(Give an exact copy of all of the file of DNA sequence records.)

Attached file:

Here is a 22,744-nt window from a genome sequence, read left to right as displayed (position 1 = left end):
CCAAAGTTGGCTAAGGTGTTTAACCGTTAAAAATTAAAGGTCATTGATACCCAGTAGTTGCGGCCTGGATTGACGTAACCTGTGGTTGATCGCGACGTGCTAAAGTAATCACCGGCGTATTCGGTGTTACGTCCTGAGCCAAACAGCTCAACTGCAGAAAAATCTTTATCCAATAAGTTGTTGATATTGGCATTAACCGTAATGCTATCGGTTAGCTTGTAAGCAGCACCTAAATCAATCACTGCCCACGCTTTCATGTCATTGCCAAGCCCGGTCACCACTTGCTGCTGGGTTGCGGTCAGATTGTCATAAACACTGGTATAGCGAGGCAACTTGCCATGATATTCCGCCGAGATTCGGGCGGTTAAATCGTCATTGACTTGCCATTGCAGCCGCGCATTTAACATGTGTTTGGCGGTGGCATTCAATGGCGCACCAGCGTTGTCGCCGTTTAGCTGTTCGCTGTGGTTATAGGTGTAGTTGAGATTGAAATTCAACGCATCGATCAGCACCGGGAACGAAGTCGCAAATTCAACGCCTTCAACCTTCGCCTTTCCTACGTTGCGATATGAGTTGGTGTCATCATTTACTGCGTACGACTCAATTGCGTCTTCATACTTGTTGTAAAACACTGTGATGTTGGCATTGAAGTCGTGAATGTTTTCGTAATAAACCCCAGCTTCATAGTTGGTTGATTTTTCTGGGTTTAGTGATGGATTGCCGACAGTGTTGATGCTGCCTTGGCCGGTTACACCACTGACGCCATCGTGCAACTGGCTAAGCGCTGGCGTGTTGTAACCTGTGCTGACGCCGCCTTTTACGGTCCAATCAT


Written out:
Here is a 22,744-nt window from a genome sequence, read left to right as displayed (position 1 = left end):
CCAAAGTTGGCTAAGGTGTTTAACCGTTAAAAATTAAAGGTCATTGATACCCAGTAGTTGCGGCCTGGATTGACGTAACCTGTGGTTGATCGCGACGTGCTAAAGTAATCACCGGCGTATTCGGTGTTACGTCCTGAGCCAAACAGCTCAACTGCAGAAAAATCTTTATCCAATAAGTTGTTGATATTGGCATTAACCGTAATGCTATCGGTTAGCTTGTAAGCAGCACCTAAATCAATCACTGCCCACGCTTTCATGTCATTGCCAAGCCCGGTCACCACTTGCTGCTGGGTTGCGGTCAGATTGTCATAAACACTGGTATAGCGAGGCAACTTGCCATGATATTCCGCCGAGATTCGGGCGGTTAAATCGTCATTGACTTGCCATTGCAGCCGCGCATTTAACATGTGTTTGGCGGTGGCATTCAATGGCGCACCAGCGTTGTCGCCGTTTAGCTGTTCGCTGTGGTTATAGGTGTAGTTGAGATTGAAATTCAACGCATCGATCAGCACCGGGAACGAAGTCGCAAATTCAACGCCTTCAACCTTCGCCTTTCCTACGTTGCGATATGAGTTGGTGTCATCATTTACTGCGTACGACTCAATTGCGTCTTCATACTTGTTGTAAAACACTGTGATGTTGGCATTGAAGTCGTGAATGTTTTCGTAATAAACCCCAGCTTCATAGTTGGTTGATTTTTCTGGGTTTAGTGATGGATTGCCGACAGTGTTGATGCTGCCTTGGCCGGTTACACCACTGACGCCATCGTGCAACTGGCTAAGCGCTGGCGTGTTGTAACCTGTGCTGACGCCGCCTTTTACGGTCCAATCAT